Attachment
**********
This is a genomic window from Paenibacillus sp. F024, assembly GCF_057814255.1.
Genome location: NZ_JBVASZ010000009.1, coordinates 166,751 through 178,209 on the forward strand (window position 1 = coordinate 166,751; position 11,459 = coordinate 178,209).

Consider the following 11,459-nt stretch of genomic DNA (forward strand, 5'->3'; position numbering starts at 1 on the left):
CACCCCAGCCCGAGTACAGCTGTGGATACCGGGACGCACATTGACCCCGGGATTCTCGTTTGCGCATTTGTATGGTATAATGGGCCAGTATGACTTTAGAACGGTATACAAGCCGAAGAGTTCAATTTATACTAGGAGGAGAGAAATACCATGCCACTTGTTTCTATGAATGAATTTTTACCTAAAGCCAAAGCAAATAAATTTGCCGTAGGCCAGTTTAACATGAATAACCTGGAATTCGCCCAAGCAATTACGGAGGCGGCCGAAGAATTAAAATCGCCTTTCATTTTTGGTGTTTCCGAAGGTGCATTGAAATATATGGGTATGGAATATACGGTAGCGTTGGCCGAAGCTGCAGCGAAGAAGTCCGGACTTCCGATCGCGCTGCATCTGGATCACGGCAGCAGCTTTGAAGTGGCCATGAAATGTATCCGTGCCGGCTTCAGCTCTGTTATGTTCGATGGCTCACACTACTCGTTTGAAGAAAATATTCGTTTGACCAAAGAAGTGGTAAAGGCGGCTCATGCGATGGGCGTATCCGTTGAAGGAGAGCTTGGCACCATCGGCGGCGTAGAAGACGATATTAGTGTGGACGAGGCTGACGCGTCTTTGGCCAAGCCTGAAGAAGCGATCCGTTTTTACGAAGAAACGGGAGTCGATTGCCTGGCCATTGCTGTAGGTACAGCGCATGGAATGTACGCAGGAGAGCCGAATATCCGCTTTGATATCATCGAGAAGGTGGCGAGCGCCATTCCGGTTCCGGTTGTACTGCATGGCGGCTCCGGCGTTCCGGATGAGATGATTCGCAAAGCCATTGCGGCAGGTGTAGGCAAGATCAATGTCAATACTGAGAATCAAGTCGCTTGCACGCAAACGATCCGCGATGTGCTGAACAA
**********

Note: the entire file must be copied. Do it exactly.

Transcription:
This is a genomic window from Paenibacillus sp. F024, assembly GCF_057814255.1.
Genome location: NZ_JBVASZ010000009.1, coordinates 166,751 through 178,209 on the forward strand (window position 1 = coordinate 166,751; position 11,459 = coordinate 178,209).

Consider the following 11,459-nt stretch of genomic DNA (forward strand, 5'->3'; position numbering starts at 1 on the left):
CACCCCAGCCCGAGTACAGCTGTGGATACCGGGACGCACATTGACCCCGGGATTCTCGTTTGCGCATTTGTATGGTATAATGGGCCAGTATGACTTTAGAACGGTATACAAGCCGAAGAGTTCAATTTATACTAGGAGGAGAGAAATACCATGCCACTTGTTTCTATGAATGAATTTTTACCTAAAGCCAAAGCAAATAAATTTGCCGTAGGCCAGTTTAACATGAATAACCTGGAATTCGCCCAAGCAATTACGGAGGCGGCCGAAGAATTAAAATCGCCTTTCATTTTTGGTGTTTCCGAAGGTGCATTGAAATATATGGGTATGGAATATACGGTAGCGTTGGCCGAAGCTGCAGCGAAGAAGTCCGGACTTCCGATCGCGCTGCATCTGGATCACGGCAGCAGCTTTGAAGTGGCCATGAAATGTATCCGTGCCGGCTTCAGCTCTGTTATGTTCGATGGCTCACACTACTCGTTTGAAGAAAATATTCGTTTGACCAAAGAAGTGGTAAAGGCGGCTCATGCGATGGGCGTATCCGTTGAAGGAGAGCTTGGCACCATCGGCGGCGTAGAAGACGATATTAGTGTGGACGAGGCTGACGCGTCTTTGGCCAAGCCTGAAGAAGCGATCCGTTTTTACGAAGAAACGGGAGTCGATTGCCTGGCCATTGCTGTAGGTACAGCGCATGGAATGTACGCAGGAGAGCCGAATATCCGCTTTGATATCATCGAGAAGGTGGCGAGCGCCATTCCGGTTCCGGTTGTACTGCATGGCGGCTCCGGCGTTCCGGATGAGATGATTCGCAAAGCCATTGCGGCAGGTGTAGGCAAGATCAATGTCAATACTGAGAATCAAGTCGCTTGCACGCAAACGATCCGCGATGTGCTGAACAA